# Hoop, Hoop, Hoop, Hoop, Eye-Eye-Eye-Eye

The Horrible Histories song "Learn Your Hieroglyphics" mentions a fanmade number system. Numbers are written as a sum of 10's ("hoops") and 1's ("eyes"), for example 99 is

hoop hoop hoop hoop hoop hoop hoop hoop hoop eye eye eye eye eye eye eye eye eye


. Then, I thought, why not turn this into some sort of binary code?

Your programs should take a nonnegative integer as input.

Then, it should create a string of alternating 1's and 0's, with each group of the same digit corresponding to a digit in the number, in bijective decimal. This is so every number has a unique representation.

Examples:

0 -> empty string
1 -> 1
2 -> 11
9 -> 111111111
10 -> 1111111111
11 -> 10
19 -> 1000000000
20 -> 10000000000
99 -> 111111111000000000
100 -> 1111111110000000000
110 -> 11111111110000000000
111 -> 101
123 -> 100111
4567 -> 1111000001111110000000


Then, the strings are interpreted as a binary number, then that number is outputted.

Examples:

0 -> 0
1 -> 1
2 -> 3
9 -> 511
10 -> 1023
11 -> 2
19 -> 512
20 -> 1024
99 -> 261632
100 -> 523264
110 -> 1047552
111 -> 5
123 -> 39
4567 -> 3940224


This is , so fewest bytes wins!

• In its current form, this challenge looks like a chameleon challenge to me, as the trickiest part may actually be to perform the bijective decimal conversion for languages that don't have a built-in. You should probably emphasize and explain bijective decimal. Commented May 20 at 20:57
• Related Commented May 20 at 20:58

# Charcoal, 31 bytes

ＮθＷθ«⊞υ∨﹪θχχ≔÷⊖θχθ»Ｉ⍘⭆⮌υ×§10κι²


Try it online! Link is to verbose version of code. Explanation:

ＮθＷθ«⊞υ∨﹪θχχ≔÷⊖θχθ»


Input the number and convert it to little-endian bijective base 10.

Ｉ⍘⭆⮌υ×§10κι²


Create a string alternating between 1s and 0s and convert that from base 2 to decimal.

• This unfortunately outputs nothing instead of 0 for edge case $n=0$. Commented May 21 at 8:35
• @KevinCruijssen Ugh, that's a bug in Charcoal; it's crashing in BaseString looking for a sign. Here's a workaround for until I get around to patching it.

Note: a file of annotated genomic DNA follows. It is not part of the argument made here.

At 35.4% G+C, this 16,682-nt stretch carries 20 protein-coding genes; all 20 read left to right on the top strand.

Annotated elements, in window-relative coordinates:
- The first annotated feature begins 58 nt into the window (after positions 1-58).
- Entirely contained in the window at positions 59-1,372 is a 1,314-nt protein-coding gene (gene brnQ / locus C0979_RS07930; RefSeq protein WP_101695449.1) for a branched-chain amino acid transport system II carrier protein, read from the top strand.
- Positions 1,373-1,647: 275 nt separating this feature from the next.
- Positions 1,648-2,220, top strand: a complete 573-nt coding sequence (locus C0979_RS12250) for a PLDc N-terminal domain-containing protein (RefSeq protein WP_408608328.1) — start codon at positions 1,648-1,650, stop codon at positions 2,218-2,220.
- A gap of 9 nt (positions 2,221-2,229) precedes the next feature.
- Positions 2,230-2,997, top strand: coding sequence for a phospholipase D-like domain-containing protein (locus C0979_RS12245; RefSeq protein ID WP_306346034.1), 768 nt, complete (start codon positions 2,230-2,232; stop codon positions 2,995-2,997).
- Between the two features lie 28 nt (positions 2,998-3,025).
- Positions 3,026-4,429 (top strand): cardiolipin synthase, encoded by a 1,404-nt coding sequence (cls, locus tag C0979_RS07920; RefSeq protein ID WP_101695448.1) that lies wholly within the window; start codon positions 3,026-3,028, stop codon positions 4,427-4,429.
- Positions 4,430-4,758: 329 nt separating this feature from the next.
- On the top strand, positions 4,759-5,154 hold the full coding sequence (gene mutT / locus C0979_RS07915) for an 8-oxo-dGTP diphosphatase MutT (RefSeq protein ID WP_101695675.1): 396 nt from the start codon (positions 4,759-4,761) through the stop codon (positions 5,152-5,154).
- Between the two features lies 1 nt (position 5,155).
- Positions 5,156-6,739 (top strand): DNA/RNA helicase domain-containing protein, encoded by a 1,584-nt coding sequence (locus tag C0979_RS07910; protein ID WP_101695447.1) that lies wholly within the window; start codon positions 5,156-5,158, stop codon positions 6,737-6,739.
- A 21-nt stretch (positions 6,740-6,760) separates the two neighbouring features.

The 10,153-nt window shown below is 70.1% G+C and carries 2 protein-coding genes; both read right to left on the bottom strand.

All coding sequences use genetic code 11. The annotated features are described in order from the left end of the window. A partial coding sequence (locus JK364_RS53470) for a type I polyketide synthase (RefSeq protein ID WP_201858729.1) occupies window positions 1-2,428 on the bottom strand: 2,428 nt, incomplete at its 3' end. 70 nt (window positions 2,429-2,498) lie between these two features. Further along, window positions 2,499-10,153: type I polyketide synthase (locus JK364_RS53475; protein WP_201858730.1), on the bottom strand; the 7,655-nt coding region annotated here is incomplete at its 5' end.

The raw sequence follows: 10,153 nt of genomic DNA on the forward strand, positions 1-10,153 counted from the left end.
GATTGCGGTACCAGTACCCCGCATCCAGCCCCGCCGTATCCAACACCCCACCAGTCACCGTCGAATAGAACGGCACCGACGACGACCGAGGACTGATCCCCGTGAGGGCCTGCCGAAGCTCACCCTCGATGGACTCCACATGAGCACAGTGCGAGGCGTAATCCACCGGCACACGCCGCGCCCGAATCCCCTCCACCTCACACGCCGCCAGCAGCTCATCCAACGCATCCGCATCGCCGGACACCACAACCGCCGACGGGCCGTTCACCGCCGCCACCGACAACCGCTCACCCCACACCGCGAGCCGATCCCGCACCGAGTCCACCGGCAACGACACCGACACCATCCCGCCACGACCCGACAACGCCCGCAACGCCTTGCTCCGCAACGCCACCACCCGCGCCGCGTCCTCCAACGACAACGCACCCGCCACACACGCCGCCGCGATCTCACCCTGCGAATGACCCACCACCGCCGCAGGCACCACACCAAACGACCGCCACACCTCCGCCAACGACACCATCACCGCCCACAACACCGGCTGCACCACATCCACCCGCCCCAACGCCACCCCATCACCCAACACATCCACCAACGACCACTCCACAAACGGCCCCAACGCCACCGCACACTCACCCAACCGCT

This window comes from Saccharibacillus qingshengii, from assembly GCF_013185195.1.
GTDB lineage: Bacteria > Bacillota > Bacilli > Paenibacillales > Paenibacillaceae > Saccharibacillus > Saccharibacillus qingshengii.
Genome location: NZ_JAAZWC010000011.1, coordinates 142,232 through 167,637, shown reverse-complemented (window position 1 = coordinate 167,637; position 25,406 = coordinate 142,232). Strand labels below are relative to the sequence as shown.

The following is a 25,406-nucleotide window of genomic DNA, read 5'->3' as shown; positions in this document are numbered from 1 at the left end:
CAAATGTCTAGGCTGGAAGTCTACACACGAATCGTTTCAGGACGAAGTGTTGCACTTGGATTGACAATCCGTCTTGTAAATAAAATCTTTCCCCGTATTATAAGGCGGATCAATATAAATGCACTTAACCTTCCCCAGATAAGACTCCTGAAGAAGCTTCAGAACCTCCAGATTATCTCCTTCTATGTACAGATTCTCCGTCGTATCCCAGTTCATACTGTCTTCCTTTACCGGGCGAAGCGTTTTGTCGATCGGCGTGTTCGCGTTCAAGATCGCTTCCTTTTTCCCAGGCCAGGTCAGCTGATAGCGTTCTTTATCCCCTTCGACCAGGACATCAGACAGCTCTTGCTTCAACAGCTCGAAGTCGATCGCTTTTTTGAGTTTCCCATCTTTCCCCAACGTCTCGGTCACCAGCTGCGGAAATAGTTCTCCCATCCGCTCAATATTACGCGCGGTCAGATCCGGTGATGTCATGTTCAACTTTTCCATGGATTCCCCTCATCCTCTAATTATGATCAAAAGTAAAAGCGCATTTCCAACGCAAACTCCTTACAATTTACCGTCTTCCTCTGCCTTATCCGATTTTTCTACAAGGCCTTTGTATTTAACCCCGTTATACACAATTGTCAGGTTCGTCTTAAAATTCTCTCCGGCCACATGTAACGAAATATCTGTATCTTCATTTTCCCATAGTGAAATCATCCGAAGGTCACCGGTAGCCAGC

– Neil
Commented May 21 at 9:28

# JavaScript (Node.js), 41 bytes

f=x=>x?(f(--x/10|0)+(e^=1)<<1+x%10)-e:e=0


Try it online!

# Jelly, 7 bytes

ḃ⁵Jx$ḂḄ  A monadic Link that accepts a non-negative integer and yields a non-negative integer. Try it online! Or see the test-suite. ### How? ḃ⁵Jx$ḂḄ - Link: non-negative integer, N
⁵      - ten
ḃ       - convert {N} to bijective base {ten}
J     -   indices {B} -> [1,2,...,#digits]
x    -   {B} times {that}    -> [1,1,...,2,2,...,3,3,...,...]
Ḃ  - least significant bit -> [1,1,...,0,0,...,1,1,...,...]
Ḅ - convert {that} from binary


# 05AB1E, 21 18 bytes

[D_#<T‰ˆ}TÞ¯R>×JC


Port of @Neil's Charcoal answer, so make sure to upvote that answer as well!
-3 bytes thanks to @Neil

For a language that's literally called 'Base' (when interpret as hexadecimal and converted to base-64), its lack of a bijective-base builtin is a bit disappointing for this challenge.. So things are done manually using the same approach as the Charcoal answer.

Explanation:

[          # Start an infinite loop:
D         #  Duplicate the current integer
#  (which will use the implicit input-integer in the first iteration)
_        #  Pop the copy, and check whether it's 0
#       #  Pop and if it's 0: stop the infinite loop
<      #  Decrease the integer by 1
T‰    #  Divmod by 10: [n//10,n%10]
#  Pop and push both values separated to the stack
ˆ  #  Pop the top n%10 and add it to the global array
}T         # After the infinite loop: push 10
Þ        # Convert it to an infinitely cycling digit-list: [1,0,1,0,1,0,...]
¯       # Push the global array
R      # Reverse it
>     # Increase each inner digit by 1
×    # Repeat the [1,0,1,0,1,0,...] those amount of times
J   # Join it together
C  # Convert it from a binary-string to a base-10 integer
# (which is output implicitly as result)

• 18 bytes. (I could also have used this approach in my Charcoal answer; it has the same byte count there though because it wastes bytes to decrement and modulo the value in separate statements.)
– Neil
Commented May 21 at 9:34
• By the way, I appreciated the Base trivia; I don't remember seeing that before.
– Neil
Commented May 21 at 10:33